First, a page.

Recently I came across Sara Ahmed’s fantastic essay ‘Feminist Killjoys (And other Willful Subjects)’ and have been re-reading several sections of the essay since. I identify with more parts of the essay than I can count, but one line that never leaves me is “[As a feminist killjoy] you become the problem you create” –- a single sentence that probably embodies the essence of my grandmum’s journals. Part of why I wanted to learn to read and think in my native tongue is because I want to read my grandmum’s journals, written in a pidgin many Gujurati’s. Apart from accounts of food items, daily expenditure and some chants dedicated to Krishna, there are extensive notes on translation and literary criticism of Oriya, Telugu and Bengali women’s literatures --- in a different tongue altogether¹ --- and her research of many texts banned in the British Empire. Most of the texts that are listed in her journals were banned because of “obscenity” under Section 292 of the Penal Code --- not that big a surprise that most of these banned and censored texts were written by women and especially by women of the “lower sections of the society”. I couldn’t find most texts she talks of, but luckily I found Radhika Santwanam written by the Telugu poet Muddupalani in a great aunt’s attic --- sadly, the text is in English but there were translator’s notes along with it, explaining their choice of words and consonants. Loosely translated, the text can be called “Enticing or Appeasing Radhika”, an epic erotic poem that talks of Radha and Krishna’s love affair --- a text that inverses the male literary tradition of supposing the “male” as a locale of power when speaking of sexual agency.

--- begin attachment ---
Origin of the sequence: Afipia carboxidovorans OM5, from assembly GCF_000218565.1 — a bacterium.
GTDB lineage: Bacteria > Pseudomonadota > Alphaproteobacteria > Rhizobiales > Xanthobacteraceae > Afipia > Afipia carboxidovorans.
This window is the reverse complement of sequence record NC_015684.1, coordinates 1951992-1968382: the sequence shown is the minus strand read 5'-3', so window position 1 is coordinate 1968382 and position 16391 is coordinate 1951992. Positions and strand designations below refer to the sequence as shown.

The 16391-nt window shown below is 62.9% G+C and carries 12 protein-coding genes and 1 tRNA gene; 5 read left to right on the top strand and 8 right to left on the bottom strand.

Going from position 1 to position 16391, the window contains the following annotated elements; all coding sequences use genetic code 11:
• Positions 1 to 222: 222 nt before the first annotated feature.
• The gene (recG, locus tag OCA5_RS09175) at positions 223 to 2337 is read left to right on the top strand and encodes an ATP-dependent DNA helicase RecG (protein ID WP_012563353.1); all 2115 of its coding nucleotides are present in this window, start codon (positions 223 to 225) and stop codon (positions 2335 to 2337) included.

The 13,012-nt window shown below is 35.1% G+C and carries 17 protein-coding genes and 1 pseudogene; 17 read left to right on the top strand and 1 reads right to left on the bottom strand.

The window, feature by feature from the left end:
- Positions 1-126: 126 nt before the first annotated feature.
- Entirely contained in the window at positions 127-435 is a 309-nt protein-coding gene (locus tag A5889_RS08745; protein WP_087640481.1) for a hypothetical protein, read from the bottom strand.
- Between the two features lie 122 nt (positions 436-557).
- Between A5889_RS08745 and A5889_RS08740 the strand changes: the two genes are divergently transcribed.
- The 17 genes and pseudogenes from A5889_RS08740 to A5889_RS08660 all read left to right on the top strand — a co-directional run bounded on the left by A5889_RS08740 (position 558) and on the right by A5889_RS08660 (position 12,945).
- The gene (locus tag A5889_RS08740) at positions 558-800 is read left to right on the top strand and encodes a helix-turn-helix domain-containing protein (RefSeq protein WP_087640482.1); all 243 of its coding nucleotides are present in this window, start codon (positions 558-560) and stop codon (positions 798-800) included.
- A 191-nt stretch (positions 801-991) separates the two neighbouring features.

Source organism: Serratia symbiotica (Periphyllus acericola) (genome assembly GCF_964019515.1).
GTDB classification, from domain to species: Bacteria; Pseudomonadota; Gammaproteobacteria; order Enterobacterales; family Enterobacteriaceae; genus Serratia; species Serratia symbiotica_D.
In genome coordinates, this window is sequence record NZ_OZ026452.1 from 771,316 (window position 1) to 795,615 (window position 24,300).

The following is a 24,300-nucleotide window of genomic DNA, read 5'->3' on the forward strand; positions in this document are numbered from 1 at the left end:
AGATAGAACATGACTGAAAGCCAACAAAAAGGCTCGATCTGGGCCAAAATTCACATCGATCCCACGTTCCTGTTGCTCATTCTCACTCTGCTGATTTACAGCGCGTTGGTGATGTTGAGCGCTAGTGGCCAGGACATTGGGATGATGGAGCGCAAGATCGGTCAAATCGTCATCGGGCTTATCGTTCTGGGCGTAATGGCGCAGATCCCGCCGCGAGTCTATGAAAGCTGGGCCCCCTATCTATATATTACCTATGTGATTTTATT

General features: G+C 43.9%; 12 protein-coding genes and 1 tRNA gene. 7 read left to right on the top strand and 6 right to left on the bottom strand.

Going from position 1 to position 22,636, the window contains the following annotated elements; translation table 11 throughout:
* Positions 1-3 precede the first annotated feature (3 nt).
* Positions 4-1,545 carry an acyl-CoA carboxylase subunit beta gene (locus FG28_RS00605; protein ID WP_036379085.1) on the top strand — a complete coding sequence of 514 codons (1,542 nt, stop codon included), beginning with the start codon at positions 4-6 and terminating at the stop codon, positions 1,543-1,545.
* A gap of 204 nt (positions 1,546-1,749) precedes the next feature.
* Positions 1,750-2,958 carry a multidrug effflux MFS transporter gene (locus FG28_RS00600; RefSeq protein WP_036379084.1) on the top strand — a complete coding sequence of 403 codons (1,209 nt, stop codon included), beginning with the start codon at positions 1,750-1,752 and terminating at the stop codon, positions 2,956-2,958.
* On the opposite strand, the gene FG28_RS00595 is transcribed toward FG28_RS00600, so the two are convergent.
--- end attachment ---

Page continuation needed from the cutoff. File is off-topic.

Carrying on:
I spent most of the last month reading this poem, in its many parts and verses, simultaneously shocked and in awe of Muddupalani’s audacity to speak so explicitly about female sexuality, of Radha’s encouragement of Krishna and her niece’s love affair, of the various ways Krishna has to woo and appease to Radha, a text quite “queer” by today’s “re-readings”. While the text is beyond beautiful, with its many deviances and silences, sadly this text has always faced heavy censorship at the hands of the Raj --- interestingly when Muddupalani wrote it originally two centuries ago, her autobiographical prologue mentions no objections to the content or her context as a distinguished courtesan of the Thanjavur court². The Empire banned it for “obscenity” and “shamelessly filling poems with crude descriptions of sex” --- cannot thank K. Lalita and Susie Tharu enough for keeping a neat account of all the charges levied against Muddupalani, ranging from ridiculous to incinerating and everything else in between --- and for about 150 years after the ban Indian scholars maintained the same views about Muddupalani. In many instances, grandmum calls Muddupalani “adulteress” as this is the name she was known by. The more time I spend with grandmum’s journals, her accounts of the Raj’s censorship, read this exquisite poem, the more angry and fascinated --- where fascination is the new disgust --- I get.
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